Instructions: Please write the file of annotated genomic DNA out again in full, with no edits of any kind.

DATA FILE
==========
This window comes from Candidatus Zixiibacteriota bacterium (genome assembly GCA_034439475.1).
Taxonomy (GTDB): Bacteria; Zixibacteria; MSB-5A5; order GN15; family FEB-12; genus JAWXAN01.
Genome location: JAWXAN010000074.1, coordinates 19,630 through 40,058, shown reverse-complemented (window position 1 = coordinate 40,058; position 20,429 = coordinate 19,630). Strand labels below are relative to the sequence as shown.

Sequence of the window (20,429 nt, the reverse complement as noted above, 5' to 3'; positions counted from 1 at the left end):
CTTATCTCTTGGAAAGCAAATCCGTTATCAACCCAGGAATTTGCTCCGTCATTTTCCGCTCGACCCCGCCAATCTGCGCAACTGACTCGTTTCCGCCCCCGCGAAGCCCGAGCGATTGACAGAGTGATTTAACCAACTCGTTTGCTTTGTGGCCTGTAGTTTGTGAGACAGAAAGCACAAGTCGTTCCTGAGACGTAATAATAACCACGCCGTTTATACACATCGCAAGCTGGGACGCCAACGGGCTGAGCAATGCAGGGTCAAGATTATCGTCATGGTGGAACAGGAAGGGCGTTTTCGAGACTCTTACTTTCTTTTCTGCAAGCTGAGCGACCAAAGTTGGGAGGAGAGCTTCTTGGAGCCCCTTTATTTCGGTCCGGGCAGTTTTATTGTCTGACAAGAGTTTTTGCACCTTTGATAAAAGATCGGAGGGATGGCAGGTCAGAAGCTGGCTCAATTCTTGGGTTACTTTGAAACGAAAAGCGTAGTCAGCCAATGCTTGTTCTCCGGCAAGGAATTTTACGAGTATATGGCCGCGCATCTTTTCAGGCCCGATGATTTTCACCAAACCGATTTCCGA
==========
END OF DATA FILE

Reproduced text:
This window comes from Candidatus Zixiibacteriota bacterium (genome assembly GCA_034439475.1).
Taxonomy (GTDB): Bacteria; Zixibacteria; MSB-5A5; order GN15; family FEB-12; genus JAWXAN01.
Genome location: JAWXAN010000074.1, coordinates 19,630 through 40,058, shown reverse-complemented (window position 1 = coordinate 40,058; position 20,429 = coordinate 19,630). Strand labels below are relative to the sequence as shown.

Sequence of the window (20,429 nt, the reverse complement as noted above, 5' to 3'; positions counted from 1 at the left end):
CTTATCTCTTGGAAAGCAAATCCGTTATCAACCCAGGAATTTGCTCCGTCATTTTCCGCTCGACCCCGCCAATCTGCGCAACTGACTCGTTTCCGCCCCCGCGAAGCCCGAGCGATTGACAGAGTGATTTAACCAACTCGTTTGCTTTGTGGCCTGTAGTTTGTGAGACAGAAAGCACAAGTCGTTCCTGAGACGTAATAATAACCACGCCGTTTATACACATCGCAAGCTGGGACGCCAACGGGCTGAGCAATGCAGGGTCAAGATTATCGTCATGGTGGAACAGGAAGGGCGTTTTCGAGACTCTTACTTTCTTTTCTGCAAGCTGAGCGACCAAAGTTGGGAGGAGAGCTTCTTGGAGCCCCTTTATTTCGGTCCGGGCAGTTTTATTGTCTGACAAGAGTTTTTGCACCTTTGATAAAAGATCGGAGGGATGGCAGGTCAGAAGCTGGCTCAATTCTTGGGTTACTTTGAAACGAAAAGCGTAGTCAGCCAATGCTTGTTCTCCGGCAAGGAATTTTACGAGTATATGGCCGCGCATCTTTTCAGGCCCGATGATTTTCACCAAACCGATTTCCGA